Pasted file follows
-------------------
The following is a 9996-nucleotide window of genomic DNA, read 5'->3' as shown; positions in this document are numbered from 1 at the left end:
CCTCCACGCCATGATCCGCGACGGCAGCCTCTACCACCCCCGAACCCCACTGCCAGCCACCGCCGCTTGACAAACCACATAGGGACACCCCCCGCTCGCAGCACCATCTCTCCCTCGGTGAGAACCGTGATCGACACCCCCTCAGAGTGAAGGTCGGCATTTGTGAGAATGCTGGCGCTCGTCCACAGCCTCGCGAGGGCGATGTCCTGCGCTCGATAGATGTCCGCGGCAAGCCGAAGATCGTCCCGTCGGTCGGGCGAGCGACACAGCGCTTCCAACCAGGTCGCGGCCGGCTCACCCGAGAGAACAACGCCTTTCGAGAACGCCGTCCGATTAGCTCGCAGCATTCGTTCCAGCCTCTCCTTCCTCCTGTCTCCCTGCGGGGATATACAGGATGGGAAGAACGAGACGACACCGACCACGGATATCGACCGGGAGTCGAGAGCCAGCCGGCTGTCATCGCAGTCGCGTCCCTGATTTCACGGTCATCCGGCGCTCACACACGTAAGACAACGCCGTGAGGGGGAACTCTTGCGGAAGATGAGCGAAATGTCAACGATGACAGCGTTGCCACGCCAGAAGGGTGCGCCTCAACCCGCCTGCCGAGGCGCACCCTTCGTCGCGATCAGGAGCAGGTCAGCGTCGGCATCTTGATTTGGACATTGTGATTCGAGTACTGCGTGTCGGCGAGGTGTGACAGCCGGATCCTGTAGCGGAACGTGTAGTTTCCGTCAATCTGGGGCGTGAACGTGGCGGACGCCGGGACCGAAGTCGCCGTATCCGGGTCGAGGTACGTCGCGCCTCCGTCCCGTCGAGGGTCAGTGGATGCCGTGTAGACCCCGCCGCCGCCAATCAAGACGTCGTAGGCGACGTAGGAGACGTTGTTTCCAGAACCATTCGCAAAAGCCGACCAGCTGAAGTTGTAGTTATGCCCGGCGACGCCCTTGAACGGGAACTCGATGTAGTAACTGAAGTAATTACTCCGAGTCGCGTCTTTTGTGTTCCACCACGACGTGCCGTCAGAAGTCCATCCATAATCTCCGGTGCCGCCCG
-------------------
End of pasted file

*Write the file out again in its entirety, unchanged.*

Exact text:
The following is a 9996-nucleotide window of genomic DNA, read 5'->3' as shown; positions in this document are numbered from 1 at the left end:
CCTCCACGCCATGATCCGCGACGGCAGCCTCTACCACCCCCGAACCCCACTGCCAGCCACCGCCGCTTGACAAACCACATAGGGACACCCCCCGCTCGCAGCACCATCTCTCCCTCGGTGAGAACCGTGATCGACACCCCCTCAGAGTGAAGGTCGGCATTTGTGAGAATGCTGGCGCTCGTCCACAGCCTCGCGAGGGCGATGTCCTGCGCTCGATAGATGTCCGCGGCAAGCCGAAGATCGTCCCGTCGGTCGGGCGAGCGACACAGCGCTTCCAACCAGGTCGCGGCCGGCTCACCCGAGAGAACAACGCCTTTCGAGAACGCCGTCCGATTAGCTCGCAGCATTCGTTCCAGCCTCTCCTTCCTCCTGTCTCCCTGCGGGGATATACAGGATGGGAAGAACGAGACGACACCGACCACGGATATCGACCGGGAGTCGAGAGCCAGCCGGCTGTCATCGCAGTCGCGTCCCTGATTTCACGGTCATCCGGCGCTCACACACGTAAGACAACGCCGTGAGGGGGAACTCTTGCGGAAGATGAGCGAAATGTCAACGATGACAGCGTTGCCACGCCAGAAGGGTGCGCCTCAACCCGCCTGCCGAGGCGCACCCTTCGTCGCGATCAGGAGCAGGTCAGCGTCGGCATCTTGATTTGGACATTGTGATTCGAGTACTGCGTGTCGGCGAGGTGTGACAGCCGGATCCTGTAGCGGAACGTGTAGTTTCCGTCAATCTGGGGCGTGAACGTGGCGGACGCCGGGACCGAAGTCGCCGTATCCGGGTCGAGGTACGTCGCGCCTCCGTCCCGTCGAGGGTCAGTGGATGCCGTGTAGACCCCGCCGCCGCCAATCAAGACGTCGTAGGCGACGTAGGAGACGTTGTTTCCAGAACCATTCGCAAAAGCCGACCAGCTGAAGTTGTAGTTATGCCCGGCGACGCCCTTGAACGGGAACTCGATGTAGTAACTGAAGTAATTACTCCGAGTCGCGTCTTTTGTGTTCCACCACGACGTGCCGTCAGAAGTCCATCCATAATCTCCGGTGCCGCCCG